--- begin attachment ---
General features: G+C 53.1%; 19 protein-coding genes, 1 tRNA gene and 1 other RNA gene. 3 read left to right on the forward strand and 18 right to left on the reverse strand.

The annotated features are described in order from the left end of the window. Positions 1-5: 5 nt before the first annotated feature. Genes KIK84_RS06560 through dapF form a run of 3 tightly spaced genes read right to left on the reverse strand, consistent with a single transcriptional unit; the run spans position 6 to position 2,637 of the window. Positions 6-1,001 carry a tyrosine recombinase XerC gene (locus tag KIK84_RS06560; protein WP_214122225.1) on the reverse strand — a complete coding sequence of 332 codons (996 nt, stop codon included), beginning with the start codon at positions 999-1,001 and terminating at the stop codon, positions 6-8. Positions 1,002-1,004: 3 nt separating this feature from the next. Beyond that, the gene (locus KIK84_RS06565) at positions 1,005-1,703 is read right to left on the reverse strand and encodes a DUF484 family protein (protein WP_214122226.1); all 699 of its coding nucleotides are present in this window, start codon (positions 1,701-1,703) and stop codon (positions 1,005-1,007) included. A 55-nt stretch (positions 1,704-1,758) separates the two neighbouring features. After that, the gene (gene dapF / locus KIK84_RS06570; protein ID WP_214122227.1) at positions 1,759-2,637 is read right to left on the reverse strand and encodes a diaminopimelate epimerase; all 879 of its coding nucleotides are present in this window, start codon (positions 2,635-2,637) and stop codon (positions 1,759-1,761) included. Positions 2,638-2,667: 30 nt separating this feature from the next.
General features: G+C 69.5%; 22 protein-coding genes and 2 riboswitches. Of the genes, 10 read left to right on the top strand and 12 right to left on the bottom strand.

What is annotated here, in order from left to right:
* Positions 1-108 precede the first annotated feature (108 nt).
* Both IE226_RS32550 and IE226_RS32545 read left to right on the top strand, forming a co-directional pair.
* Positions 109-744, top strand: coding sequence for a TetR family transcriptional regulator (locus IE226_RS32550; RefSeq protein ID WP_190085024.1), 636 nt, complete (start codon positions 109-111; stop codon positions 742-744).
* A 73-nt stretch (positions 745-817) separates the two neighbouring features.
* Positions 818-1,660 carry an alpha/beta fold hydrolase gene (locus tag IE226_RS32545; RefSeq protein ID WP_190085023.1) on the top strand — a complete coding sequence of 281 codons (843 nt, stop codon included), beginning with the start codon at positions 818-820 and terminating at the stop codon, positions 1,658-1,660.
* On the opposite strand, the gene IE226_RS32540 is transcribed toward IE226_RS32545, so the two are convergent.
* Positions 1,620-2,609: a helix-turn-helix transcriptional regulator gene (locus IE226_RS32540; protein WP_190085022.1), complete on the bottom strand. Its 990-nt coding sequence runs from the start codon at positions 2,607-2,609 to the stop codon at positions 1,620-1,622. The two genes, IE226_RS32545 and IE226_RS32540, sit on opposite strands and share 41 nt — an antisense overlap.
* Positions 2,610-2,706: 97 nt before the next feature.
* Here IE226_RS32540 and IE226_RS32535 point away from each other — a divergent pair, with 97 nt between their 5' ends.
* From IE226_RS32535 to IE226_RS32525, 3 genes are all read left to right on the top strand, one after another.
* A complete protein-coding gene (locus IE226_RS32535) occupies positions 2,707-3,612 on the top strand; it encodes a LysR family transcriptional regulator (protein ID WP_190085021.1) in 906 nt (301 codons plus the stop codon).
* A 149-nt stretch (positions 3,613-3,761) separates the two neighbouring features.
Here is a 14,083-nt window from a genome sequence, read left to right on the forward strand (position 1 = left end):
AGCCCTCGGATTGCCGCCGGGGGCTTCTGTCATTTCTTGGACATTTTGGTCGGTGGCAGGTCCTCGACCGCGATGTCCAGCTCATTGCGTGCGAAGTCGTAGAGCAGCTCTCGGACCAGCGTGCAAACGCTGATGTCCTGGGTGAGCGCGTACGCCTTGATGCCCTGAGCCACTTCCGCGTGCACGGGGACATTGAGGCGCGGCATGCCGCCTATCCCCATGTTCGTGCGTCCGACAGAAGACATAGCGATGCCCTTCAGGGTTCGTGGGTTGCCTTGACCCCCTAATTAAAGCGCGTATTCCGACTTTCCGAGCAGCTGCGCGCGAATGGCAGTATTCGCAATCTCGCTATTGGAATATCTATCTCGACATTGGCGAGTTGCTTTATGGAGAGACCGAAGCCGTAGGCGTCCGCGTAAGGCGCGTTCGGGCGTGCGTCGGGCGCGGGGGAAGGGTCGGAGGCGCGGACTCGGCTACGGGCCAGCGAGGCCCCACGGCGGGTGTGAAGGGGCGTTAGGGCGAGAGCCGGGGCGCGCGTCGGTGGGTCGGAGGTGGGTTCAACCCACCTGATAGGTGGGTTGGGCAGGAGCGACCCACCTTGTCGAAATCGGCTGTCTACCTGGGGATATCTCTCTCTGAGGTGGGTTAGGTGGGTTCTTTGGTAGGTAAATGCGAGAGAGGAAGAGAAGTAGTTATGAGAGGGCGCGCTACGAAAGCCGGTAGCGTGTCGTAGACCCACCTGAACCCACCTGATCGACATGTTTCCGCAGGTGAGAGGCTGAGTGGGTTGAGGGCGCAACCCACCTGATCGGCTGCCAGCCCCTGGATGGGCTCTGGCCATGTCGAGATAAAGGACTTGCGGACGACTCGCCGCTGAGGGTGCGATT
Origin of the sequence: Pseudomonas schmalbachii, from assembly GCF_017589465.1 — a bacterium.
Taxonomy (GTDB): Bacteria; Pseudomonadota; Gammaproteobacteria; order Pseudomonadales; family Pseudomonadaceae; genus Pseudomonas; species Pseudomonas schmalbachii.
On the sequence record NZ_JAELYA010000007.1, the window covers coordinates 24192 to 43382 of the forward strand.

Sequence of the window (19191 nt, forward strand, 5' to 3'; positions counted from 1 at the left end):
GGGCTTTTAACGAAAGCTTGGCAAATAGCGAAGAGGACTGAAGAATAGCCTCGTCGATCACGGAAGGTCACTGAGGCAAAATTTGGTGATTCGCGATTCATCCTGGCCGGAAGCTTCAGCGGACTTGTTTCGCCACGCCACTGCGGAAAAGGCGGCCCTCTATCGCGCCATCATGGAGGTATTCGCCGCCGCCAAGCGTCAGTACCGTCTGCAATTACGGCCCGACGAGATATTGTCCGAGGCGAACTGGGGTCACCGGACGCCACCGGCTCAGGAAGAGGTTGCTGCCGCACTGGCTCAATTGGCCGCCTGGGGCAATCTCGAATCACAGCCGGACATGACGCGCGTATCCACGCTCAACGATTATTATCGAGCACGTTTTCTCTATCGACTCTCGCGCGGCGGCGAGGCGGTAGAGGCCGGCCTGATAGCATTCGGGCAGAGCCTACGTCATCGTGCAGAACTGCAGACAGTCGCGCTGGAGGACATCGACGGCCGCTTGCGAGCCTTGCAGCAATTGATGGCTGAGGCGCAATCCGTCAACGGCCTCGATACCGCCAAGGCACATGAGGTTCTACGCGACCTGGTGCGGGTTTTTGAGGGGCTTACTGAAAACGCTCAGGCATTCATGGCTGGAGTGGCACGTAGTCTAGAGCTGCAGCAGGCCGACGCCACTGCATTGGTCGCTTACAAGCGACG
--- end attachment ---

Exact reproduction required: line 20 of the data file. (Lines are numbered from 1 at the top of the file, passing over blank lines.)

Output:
Taxonomy (GTDB): Bacteria; Pseudomonadota; Gammaproteobacteria; order Pseudomonadales; family Pseudomonadaceae; genus Pseudomonas; species Pseudomonas schmalbachii.